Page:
Section 1983 claim for conspiracy to prosecute maliciously. The Court of Appeals has recognized a Section 1983 claim for conspiracy to engage in a malicious prosecution. See Rose, 871 F.2d at 352 (reversing district court’s dismissal of malicious prosecution conspiracy claims).
Fourteenth Amendment stand-alone claim under section 1983 for fabrication of evidence. In Halsey v. Pfeiffer, 750 F.3d 273 (3d Cir. 2014), the court of appeals held that even if a Fourth Amendment malicious prosecution claim were not viable, a Fourteenth Amendment stand-alone claim for fabrication of evidence would be. It rejected the argument that “evidence-fabrication claims must be tied to malicious prosecution cases,” concluding that “no sensible concept of ordered liberty is consistent with law enforcement cooking up its own evidence.” Id. at 293. It noted with approval an opinion of the Court of Appeals for the Fifth Circuit that characterized jury instructions as “deeply flawed” for limiting the jury’s use of fabricated evidence to evaluate a Fourth Amendment malicious prosecution claim without allowing a finding of a Fourteenth Amendment due process violation. Pursuant to Halsey, a court should not foreclose a Fourteenth Amendment stand-alone claim for fabrication of evidence even if a Fourth Amendment malicious prosecution claim fails (for example) because of the existence of probable cause even without the fabricated evidence. Such a claim is available even if the criminal defendant is acquitted, “if there is a reasonable likelihood that, absent the fabricated evidence, the defendant would not have been criminally charged.” Black v. Montgomery County, 835 F.3d 358, 370 (3d Cir. 2016).
(Last Updated July 2019)
250 See Comment for a discussion of the burden of proof with respect to this element.
251 If this element of the claim is disputed, the court may wish to give examples of deprivations of liberty that would rise to the level of a seizure. See Comment (discussing Gallo v. City of Philadelphia, 161 F.3d 217 (3d Cir. 1998), and DiBella v. Borough of Beachwood, 407 F.3d 599 (3d Cir. 2005)).
252 The defendant’s initiation of the proceeding will often be undisputed. If possible, the court should rule as a matter of law on the questions of favorable termination and of seizure
253 Justice Scalia concurred in the plurality opinion; as he explained, he both disagrees with the notion of substantive due process and takes the view that the Court’s precedents recognizing substantive due process rights do not extend to situations addressed by provisions in the Bill of Rights. See Albright, 510 U.S. at 275-76 (Scalia, J., concurring). Justice Ginsburg also concurred in the plurality opinion. See id. at 276 (Ginsburg, J., concurring).
254 A plaintiff can state a claim by alleging that the defendant initiated the malicious prosecution in retaliation for the plaintiff’s exercise of First Amendment rights. See Merkle v. Upper Dublin School Dist., 211 F.3d 782, 798 (3d Cir. 2000) (holding school district superintendent not entitled to qualified immunity on plaintiff’s claim “that [the superintendent], and through him the District, maliciously prosecuted Merkle in retaliation for her protected First Amendment activities”); see also Losch v. Borough of Parkesburg, 736 F.2d 903, 907-08 (3d Cir. 1984) (“[I]nstitution of criminal action to penalize the exercise of one's First Amendment rights is a deprivation cognizable under § 1983.”). In a First Amendment retaliatory-prosecution claim, the plaintiff must plead and prove lack of probable cause (among other elements). See Hartman v. Moore, 126 S. Ct. 1695, 1707 (2006).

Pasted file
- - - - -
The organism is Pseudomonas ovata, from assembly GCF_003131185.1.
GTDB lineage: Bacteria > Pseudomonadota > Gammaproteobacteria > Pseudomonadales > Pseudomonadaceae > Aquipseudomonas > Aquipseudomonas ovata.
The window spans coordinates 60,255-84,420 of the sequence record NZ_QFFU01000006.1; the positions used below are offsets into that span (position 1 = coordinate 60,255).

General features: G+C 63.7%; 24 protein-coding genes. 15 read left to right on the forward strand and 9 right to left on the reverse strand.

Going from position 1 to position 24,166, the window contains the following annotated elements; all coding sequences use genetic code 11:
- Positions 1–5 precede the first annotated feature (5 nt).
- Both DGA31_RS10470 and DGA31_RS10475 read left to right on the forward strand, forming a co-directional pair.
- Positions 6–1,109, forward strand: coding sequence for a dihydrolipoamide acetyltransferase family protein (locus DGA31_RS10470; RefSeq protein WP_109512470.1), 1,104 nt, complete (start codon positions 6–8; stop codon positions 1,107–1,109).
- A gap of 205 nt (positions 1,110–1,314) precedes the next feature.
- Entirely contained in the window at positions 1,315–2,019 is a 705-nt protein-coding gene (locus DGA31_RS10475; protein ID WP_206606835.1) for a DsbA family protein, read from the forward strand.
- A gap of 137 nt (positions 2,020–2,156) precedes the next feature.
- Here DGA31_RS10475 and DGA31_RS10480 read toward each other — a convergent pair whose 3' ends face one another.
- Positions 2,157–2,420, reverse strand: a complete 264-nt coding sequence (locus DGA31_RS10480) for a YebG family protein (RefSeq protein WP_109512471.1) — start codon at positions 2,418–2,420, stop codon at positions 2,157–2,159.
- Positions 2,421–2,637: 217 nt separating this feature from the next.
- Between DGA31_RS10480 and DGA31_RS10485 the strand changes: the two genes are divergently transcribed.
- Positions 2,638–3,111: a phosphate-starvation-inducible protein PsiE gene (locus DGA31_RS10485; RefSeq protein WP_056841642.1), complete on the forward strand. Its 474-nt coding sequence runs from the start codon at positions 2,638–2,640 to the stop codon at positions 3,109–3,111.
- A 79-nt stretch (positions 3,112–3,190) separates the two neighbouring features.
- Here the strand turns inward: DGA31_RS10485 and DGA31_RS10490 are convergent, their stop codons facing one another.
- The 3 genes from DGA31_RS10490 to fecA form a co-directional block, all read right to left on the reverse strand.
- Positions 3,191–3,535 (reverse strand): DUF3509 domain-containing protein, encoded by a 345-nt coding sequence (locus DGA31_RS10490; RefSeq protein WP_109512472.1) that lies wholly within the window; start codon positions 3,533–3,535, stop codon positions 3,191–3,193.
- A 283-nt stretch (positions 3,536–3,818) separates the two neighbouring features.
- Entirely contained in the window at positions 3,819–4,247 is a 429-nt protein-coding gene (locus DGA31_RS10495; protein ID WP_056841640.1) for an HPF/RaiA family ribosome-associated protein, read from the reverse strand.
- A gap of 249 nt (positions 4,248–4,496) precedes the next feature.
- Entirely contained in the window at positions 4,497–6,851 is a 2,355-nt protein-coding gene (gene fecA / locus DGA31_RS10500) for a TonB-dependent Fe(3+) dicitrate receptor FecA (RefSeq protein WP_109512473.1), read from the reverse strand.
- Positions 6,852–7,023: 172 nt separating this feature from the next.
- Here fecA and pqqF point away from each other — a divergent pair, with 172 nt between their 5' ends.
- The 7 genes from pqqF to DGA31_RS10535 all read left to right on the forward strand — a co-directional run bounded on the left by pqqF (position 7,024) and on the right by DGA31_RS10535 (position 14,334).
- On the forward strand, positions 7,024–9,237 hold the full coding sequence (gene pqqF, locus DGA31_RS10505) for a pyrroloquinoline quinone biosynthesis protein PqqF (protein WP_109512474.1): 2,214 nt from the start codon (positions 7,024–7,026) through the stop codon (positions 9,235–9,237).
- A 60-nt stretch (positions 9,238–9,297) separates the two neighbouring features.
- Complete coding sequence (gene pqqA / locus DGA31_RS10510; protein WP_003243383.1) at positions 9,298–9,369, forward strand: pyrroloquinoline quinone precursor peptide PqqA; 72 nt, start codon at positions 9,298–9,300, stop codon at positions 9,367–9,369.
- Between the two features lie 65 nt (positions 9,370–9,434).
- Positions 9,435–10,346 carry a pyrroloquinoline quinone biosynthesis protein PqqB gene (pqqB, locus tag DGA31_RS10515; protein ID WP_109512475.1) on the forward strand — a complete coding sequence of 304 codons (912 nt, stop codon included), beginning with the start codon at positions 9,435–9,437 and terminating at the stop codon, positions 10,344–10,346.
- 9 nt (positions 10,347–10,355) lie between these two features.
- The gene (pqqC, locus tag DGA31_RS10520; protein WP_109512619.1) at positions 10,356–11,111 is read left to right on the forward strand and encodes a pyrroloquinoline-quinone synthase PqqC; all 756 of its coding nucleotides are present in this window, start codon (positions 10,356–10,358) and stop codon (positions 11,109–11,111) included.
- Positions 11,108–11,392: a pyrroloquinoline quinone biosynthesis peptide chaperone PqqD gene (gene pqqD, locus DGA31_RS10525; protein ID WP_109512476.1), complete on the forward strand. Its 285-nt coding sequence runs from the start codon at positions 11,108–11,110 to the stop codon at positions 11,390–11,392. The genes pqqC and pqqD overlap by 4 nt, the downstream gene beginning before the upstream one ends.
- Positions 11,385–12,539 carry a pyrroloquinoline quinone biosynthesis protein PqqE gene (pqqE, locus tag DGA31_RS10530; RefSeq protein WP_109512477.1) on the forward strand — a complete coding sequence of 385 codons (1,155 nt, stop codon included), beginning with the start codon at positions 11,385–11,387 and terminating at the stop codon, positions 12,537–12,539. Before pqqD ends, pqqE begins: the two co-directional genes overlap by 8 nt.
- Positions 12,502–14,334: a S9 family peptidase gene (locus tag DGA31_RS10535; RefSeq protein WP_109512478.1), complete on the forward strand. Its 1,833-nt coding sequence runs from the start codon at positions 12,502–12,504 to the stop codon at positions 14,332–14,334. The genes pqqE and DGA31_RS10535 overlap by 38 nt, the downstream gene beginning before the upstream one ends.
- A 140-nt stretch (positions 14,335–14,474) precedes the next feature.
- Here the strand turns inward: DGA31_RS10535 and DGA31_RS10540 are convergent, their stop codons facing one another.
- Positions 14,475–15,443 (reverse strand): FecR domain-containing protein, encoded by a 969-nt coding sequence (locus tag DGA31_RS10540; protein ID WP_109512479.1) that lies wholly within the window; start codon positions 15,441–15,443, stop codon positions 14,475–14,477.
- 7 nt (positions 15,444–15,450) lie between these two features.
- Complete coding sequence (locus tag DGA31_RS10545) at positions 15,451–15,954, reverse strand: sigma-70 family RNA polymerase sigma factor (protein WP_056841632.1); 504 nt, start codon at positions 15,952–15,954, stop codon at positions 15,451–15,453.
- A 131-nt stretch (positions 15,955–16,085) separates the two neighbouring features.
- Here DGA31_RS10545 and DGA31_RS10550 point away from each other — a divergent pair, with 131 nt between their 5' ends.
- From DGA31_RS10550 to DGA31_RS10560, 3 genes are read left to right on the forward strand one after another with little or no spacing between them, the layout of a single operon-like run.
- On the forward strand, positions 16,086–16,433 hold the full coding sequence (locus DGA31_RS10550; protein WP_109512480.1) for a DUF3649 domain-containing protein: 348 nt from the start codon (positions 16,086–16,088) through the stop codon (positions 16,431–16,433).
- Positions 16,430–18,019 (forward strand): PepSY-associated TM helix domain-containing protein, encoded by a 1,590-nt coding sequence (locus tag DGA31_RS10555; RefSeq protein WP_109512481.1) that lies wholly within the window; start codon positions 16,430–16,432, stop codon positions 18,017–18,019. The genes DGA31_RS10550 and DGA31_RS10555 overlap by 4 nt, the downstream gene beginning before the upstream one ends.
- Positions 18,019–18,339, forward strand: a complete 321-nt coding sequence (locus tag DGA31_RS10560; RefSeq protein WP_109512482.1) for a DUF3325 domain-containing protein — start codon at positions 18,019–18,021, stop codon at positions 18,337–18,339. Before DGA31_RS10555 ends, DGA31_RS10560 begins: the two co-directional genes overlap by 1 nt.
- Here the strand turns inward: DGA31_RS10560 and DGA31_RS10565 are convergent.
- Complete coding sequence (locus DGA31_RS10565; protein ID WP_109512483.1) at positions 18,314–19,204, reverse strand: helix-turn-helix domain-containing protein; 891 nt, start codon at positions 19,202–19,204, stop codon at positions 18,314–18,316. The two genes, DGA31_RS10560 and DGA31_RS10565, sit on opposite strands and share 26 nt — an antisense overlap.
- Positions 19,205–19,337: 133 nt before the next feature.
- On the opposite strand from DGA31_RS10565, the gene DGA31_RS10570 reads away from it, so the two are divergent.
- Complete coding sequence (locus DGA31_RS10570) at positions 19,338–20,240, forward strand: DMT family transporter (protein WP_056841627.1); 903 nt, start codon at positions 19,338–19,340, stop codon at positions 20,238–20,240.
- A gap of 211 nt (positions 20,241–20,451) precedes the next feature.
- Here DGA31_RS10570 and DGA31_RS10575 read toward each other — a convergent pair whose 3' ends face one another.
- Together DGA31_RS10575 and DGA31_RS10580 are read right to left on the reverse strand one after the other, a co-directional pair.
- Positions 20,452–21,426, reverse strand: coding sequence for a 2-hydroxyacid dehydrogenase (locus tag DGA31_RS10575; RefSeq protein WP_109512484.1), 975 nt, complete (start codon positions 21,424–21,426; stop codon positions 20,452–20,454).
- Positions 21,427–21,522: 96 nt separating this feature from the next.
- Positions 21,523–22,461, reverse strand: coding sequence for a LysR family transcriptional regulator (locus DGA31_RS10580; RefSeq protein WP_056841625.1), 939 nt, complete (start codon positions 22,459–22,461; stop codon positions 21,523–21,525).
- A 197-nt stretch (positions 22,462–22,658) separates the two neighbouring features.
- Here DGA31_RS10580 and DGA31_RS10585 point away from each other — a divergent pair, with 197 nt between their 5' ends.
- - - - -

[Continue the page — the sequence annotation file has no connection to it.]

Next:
255 “Although Fourth Amendment seizure principles may in some circumstances have implications in the period between arrest and trial, . . . posttrial incarceration does not qualify as a Fourth Amendment seizure.” Torres, 163 F.3d at 174.
256 The Smith court also stated that “[a]ctual innocence is not required for a common law favorable termination.” Smith, 87 F.3d at 113 (citing Restatement of the Law of Torts §§ 659, 660 (1938)).
257 The Court of Appeals applied the common-law elements in Hilfirty v. Shipman, 91 F.3d 573, 579 (3d Cir. 1996) (“In order to state a prima facie case for a section 1983 claim of malicious prosecution, the plaintiff must establish the elements of the common law tort as it has developed over time.”). However, the Hilfirty court did not mention Albright, so Hilfirty does not shed light on the test that should apply post-Albright. But see Nawrocki v. Tp. of Coolbaugh, 34 Fed. Appx. 832, 837 (3d Cir. April 8, 2002) (nonprecedential opinion) (citing Hilfirty for the proposition that “Albright left standing” the requirement that Section 1983 plaintiffs establish the common-law elements).
In Merkle v. Upper Dublin School Dist., the Court of Appeals held that the district court had erred in failing to require proof of a Bill of Rights violation, but the Merkle majority did not appear to take issue with the district court’s assumption that the plaintiff must establish the common law malicious prosecution elements. See Merkle, 211 F.3d at 792; see also id. at 794 (“We believe that whether these defendants’ actions against Merkle were retaliatory is, for purposes of summary judgment, influenced by the strength of Merkle's claim against them for common law malicious prosecution.”). With respect to the common law elements, the district court had held that the plaintiff had failed to show a lack of probable cause; the Court of Appeals majority disagreed, finding evidence of a lack of probable cause and of malicious intent. See Merkle, 211 F.3d at 791, 795-96.
258 The relevant claim in Gilles asserted a First Amendment violation and did not sound in malicious prosecution, see Gilles, 427 F.3d at 203, but the Court of Appeals found Heck’s reasoning “equally applicable” to the First Amendment claim and thus applied Heck’s favorable-termination requirement, id. at 209.